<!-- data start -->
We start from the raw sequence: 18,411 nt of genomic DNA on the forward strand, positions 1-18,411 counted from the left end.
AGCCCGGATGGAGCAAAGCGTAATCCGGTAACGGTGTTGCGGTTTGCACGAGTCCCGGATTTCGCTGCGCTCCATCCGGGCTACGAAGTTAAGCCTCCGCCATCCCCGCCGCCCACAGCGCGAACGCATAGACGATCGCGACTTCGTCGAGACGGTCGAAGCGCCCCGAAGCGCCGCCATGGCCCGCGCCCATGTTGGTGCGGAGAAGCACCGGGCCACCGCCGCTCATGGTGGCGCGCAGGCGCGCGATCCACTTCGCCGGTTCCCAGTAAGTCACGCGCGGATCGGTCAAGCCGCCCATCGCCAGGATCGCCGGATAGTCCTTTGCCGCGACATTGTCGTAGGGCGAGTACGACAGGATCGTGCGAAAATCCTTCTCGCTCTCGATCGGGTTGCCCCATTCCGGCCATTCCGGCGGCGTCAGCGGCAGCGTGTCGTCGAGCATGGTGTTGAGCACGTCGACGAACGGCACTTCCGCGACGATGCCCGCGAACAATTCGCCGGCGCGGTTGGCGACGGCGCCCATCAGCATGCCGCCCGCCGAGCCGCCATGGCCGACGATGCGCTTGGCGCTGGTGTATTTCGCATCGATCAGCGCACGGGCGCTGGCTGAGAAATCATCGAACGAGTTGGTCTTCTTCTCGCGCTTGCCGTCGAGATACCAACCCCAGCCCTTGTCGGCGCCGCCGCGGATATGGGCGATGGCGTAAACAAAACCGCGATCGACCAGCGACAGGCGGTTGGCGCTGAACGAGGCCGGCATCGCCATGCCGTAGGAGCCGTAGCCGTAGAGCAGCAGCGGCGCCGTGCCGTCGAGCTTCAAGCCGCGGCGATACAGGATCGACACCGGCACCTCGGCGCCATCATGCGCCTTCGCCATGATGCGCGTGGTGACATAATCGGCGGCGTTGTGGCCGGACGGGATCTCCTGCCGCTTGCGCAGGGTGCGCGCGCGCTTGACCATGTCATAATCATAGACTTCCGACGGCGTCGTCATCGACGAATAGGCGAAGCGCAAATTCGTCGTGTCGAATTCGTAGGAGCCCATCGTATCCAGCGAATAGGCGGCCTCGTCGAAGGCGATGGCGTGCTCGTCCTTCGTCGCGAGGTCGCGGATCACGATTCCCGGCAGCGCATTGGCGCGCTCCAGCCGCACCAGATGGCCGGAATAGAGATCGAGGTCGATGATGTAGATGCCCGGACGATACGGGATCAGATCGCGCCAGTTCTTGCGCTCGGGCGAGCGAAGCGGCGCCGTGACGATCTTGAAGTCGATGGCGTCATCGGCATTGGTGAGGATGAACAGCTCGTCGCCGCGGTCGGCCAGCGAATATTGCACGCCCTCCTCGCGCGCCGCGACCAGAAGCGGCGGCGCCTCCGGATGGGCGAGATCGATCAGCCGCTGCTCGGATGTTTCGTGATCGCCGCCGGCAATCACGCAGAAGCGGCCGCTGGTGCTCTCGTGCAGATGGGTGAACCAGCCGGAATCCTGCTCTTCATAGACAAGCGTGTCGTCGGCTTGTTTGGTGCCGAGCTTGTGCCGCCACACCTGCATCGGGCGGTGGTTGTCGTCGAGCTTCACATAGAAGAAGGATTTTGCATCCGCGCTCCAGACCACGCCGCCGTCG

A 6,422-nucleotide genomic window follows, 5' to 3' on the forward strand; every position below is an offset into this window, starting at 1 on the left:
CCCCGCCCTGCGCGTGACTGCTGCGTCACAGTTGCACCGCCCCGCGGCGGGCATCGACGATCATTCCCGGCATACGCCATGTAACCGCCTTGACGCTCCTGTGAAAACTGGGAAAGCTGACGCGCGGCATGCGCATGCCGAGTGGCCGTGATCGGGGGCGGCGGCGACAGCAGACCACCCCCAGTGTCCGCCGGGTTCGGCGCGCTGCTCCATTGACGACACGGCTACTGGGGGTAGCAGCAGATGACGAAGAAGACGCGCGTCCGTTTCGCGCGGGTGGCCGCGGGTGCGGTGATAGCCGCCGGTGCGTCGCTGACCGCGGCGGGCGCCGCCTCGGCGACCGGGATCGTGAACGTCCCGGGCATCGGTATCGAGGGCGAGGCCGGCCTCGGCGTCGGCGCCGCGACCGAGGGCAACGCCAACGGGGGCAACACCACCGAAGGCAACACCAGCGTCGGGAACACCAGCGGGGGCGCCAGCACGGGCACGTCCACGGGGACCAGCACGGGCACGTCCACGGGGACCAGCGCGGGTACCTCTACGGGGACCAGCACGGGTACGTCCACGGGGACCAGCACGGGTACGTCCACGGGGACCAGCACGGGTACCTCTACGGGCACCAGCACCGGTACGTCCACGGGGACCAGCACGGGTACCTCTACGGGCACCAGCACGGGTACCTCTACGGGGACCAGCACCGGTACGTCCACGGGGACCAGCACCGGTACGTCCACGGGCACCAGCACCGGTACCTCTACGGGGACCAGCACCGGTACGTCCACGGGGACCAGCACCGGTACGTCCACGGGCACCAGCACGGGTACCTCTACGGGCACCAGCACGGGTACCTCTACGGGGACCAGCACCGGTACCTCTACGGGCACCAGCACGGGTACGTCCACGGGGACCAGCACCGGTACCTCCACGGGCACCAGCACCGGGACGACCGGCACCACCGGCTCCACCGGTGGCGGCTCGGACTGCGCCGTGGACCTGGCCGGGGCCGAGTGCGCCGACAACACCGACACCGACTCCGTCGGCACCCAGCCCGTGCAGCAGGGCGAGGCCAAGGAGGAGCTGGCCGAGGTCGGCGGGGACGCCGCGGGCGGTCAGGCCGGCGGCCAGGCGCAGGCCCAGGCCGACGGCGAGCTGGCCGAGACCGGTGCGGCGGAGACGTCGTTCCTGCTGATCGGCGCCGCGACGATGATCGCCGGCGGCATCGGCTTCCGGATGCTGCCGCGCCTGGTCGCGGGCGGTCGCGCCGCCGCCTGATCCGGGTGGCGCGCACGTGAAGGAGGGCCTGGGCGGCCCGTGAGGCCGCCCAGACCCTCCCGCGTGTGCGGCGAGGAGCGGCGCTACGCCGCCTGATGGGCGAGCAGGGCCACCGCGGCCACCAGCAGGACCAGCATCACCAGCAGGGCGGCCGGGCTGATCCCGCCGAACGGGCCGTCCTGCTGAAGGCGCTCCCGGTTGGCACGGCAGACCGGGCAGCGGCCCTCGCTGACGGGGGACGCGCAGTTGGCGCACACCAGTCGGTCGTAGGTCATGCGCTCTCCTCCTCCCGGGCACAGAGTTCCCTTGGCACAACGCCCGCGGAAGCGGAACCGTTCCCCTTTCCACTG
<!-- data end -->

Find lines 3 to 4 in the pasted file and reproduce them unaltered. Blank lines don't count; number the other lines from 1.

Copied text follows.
A 6,422-nucleotide genomic window follows, 5' to 3' on the forward strand; every position below is an offset into this window, starting at 1 on the left:
CCCCGCCCTGCGCGTGACTGCTGCGTCACAGTTGCACCGCCCCGCGGCGGGCATCGACGATCATTCCCGGCATACGCCATGTAACCGCCTTGACGCTCCTGTGAAAACTGGGAAAGCTGACGCGCGGCATGCGCATGCCGAGTGGCCGTGATCGGGGGCGGCGGCGACAGCAGACCACCCCCAGTGTCCGCCGGGTTCGGCGCGCTGCTCCATTGACGACACGGCTACTGGGGGTAGCAGCAGATGACGAAGAAGACGCGCGTCCGTTTCGCGCGGGTGGCCGCGGGTGCGGTGATAGCCGCCGGTGCGTCGCTGACCGCGGCGGGCGCCGCCTCGGCGACCGGGATCGTGAACGTCCCGGGCATCGGTATCGAGGGCGAGGCCGGCCTCGGCGTCGGCGCCGCGACCGAGGGCAACGCCAACGGGGGCAACACCACCGAAGGCAACACCAGCGTCGGGAACACCAGCGGGGGCGCCAGCACGGGCACGTCCACGGGGACCAGCACGGGCACGTCCACGGGGACCAGCGCGGGTACCTCTACGGGGACCAGCACGGGTACGTCCACGGGGACCAGCACGGGTACGTCCACGGGGACCAGCACGGGTACCTCTACGGGCACCAGCACCGGTACGTCCACGGGGACCAGCACGGGTACCTCTACGGGCACCAGCACGGGTACCTCTACGGGGACCAGCACCGGTACGTCCACGGGGACCAGCACCGGTACGTCCACGGGCACCAGCACCGGTACCTCTACGGGGACCAGCACCGGTACGTCCACGGGGACCAGCACCGGTACGTCCACGGGCACCAGCACGGGTACCTCTACGGGCACCAGCACGGGTACCTCTACGGGGACCAGCACCGGTACCTCTACGGGCACCAGCACGGGTACGTCCACGGGGACCAGCACCGGTACCTCCACGGGCACCAGCACCGGGACGACCGGCACCACCGGCTCCACCGGTGGCGGCTCGGACTGCGCCGTGGACCTGGCCGGGGCCGAGTGCGCCGACAACACCGACACCGACTCCGTCGGCACCCAGCCCGTGCAGCAGGGCGAGGCCAAGGAGGAGCTGGCCGAGGTCGGCGGGGACGCCGCGGGCGGTCAGGCCGGCGGCCAGGCGCAGGCCCAGGCCGACGGCGAGCTGGCCGAGACCGGTGCGGCGGAGACGTCGTTCCTGCTGATCGGCGCCGCGACGATGATCGCCGGCGGCATCGGCTTCCGGATGCTGCCGCGCCTGGTCGCGGGCGGTCGCGCCGCCGCCTGATCCGGGTGGCGCGCACGTGAAGGAGGGCCTGGGCGGCCCGTGAGGCCGCCCAGACCCTCCCGCGTGTGCGGCGAGGAGCGGCGCTACGCCGCCTGATGGGCGAGCAGGGCCACCGCGGCCACCAGCAGGACCAGCATCACCAGCAGGGCGGCCGGGCTGATCCCGCCGAACGGGCCGTCCTGCTGAAGGCGCTCCCGGTTGGCACGGCAGACCGGGCAGCGGCCCTCGCTGACGGGGGACGCGCAGTTGGCGCACACCAGTCGGTCGTAGGTCATGCGCTCTCCTCCTCCCGGGCACAGAGTTCCCTTGGCACAACGCCCGCGGAAGCGGAACCGTTCCCCTTTCCACTG